Chief Timothy Clancy and the Whitman Fire Department would like to remind residents to check their smoke and carbon monoxide alarms when setting their
clocks ahead for daylight saving time this weekend.
Daylight saving time begins at 2 a.m. Sunday, March 12, and clocks are moved ahead one hour at that time.
According to the National Fire Protection Association (NFPA), from 2014-2018, almost three out of every five home fire deaths resulted from fires in homes with no smoke alarms (41%) or no working smoke alarms (16%). Smoke alarms that are properly installed and maintained are crucial life-saving devices that give you time to escape in the event of a fire. The risk of dying in reported home structure fires is 55% lower in homes with working smoke alarms than in homes with no alarms or none that worked, according to the NFPA.
According to the Centers for Disease Control and Prevention, each year, more than 400 people in the U.S. die from unintentional CO poisoning not linked to fires, more than 100,000 visit the emergency room, and more than 14,000 are hospitalized.
Residents are encouraged to review the following safety tips, courtesy of the NFPA, to keep their homes and families safe:
- Test all smoke and CO alarms at least once a month, pressing the test button to ensure the alarm functions properly.
- Smoke alarms with non-replaceable 10-year batteries are designed to remain effective for up to 10 years. If the alarm chirps warning that the battery is low, replace the entire smoke alarm right away.
- Alarms with any other type of battery need a new battery at least once a year. When you change your clocks, also replace regular batteries in smoke and carbon monoxide alarms.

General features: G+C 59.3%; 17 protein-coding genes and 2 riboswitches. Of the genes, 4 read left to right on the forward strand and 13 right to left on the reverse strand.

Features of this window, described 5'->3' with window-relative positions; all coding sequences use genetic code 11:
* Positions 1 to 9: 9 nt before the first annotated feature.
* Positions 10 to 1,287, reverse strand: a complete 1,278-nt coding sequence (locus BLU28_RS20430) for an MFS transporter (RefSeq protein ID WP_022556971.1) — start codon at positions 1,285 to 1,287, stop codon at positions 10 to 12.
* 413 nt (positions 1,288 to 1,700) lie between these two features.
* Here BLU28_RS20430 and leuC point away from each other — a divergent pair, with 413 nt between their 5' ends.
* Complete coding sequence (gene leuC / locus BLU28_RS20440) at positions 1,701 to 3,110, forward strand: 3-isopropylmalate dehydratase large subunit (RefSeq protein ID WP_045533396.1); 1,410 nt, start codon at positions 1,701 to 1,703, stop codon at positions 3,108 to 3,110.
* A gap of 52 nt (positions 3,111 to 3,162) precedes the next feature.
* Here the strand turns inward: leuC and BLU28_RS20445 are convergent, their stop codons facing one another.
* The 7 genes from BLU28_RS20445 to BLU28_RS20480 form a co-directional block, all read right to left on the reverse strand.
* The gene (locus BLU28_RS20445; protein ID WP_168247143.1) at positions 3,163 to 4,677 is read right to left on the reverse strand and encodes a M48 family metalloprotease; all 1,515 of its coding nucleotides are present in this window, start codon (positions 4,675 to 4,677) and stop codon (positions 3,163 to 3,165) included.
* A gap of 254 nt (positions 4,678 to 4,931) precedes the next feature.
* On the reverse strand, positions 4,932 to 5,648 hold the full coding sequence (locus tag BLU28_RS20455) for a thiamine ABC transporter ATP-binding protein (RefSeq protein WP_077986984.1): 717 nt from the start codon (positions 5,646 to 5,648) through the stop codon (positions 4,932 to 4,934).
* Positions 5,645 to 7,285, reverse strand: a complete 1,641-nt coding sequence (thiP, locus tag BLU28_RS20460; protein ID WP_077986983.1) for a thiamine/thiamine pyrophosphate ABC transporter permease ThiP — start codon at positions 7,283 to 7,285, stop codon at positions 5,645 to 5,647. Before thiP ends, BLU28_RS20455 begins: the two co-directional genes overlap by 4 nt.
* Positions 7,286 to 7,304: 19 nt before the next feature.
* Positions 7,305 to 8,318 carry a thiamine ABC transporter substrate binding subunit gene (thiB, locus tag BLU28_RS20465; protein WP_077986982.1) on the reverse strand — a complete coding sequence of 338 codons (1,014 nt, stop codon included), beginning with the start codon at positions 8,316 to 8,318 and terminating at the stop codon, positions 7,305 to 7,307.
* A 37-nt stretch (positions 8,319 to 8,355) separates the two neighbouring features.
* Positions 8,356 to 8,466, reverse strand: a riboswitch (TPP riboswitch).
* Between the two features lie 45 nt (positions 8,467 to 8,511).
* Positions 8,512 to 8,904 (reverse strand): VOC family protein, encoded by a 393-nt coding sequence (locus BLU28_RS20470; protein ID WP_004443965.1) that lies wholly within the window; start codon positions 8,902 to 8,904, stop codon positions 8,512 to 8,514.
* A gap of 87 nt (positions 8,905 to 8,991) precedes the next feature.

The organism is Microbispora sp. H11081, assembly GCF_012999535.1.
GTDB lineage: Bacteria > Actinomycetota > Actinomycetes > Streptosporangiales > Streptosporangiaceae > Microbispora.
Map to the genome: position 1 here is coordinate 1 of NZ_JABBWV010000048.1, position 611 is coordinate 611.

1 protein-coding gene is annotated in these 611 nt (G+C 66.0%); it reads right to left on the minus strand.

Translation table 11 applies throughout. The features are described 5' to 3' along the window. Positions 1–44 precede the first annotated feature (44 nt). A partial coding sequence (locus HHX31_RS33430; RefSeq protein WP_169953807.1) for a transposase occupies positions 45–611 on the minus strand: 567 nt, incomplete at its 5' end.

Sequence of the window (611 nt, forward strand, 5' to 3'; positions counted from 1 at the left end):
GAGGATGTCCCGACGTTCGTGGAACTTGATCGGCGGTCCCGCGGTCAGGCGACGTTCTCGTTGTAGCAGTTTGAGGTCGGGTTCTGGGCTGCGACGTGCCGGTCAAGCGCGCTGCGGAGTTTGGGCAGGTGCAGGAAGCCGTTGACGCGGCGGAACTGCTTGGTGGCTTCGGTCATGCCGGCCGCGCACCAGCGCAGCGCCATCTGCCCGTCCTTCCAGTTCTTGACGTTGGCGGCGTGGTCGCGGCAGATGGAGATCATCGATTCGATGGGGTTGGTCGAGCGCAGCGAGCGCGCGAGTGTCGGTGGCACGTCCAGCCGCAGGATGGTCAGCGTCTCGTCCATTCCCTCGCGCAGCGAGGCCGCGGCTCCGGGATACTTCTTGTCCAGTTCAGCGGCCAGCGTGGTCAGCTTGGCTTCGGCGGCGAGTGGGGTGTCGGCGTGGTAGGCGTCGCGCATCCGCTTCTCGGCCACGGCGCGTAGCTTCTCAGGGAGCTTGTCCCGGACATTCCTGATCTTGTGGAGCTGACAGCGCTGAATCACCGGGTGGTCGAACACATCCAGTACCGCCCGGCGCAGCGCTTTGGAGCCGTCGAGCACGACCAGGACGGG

- Smoke and CO alarms should be maintained and replaced according to the manufacturer’s instructions.
- Smoke alarms should be installed inside each bedroom, outside each sleeping area and on every level of the home, including the basement. On levels without bedrooms, install alarms in the living room (or den or family room) or near the stairway to the upper level, or in both locations.
- CO alarms should be installed in a central location outside each sleeping area and on every level of the home and in other locations where required by applicable laws, codes or standards.
- For the best protection, interconnect all smoke alarms, and all CO alarms. When one sounds, they all sound.
- If the CO alarm sounds, immediately exit the house or building and move outside to an area of fresh air, ensuring each person inside the home is accounted for.
- Then call 911 and await instructions from emergency personnel.
- Working with each member of the household, create and practice a home escape plan.
The NFPA also notes that today’s smoke alarms are more technologically advanced to respond to a multitude of fire conditions, yet mitigate false alarms. Residents are reminded that smoke and carbon monoxide alarms are not interchangeable and should never be disconnected.
For additional information on installing and maintaining smoke alarms, click here. For additional information on CO alarm safety, click here.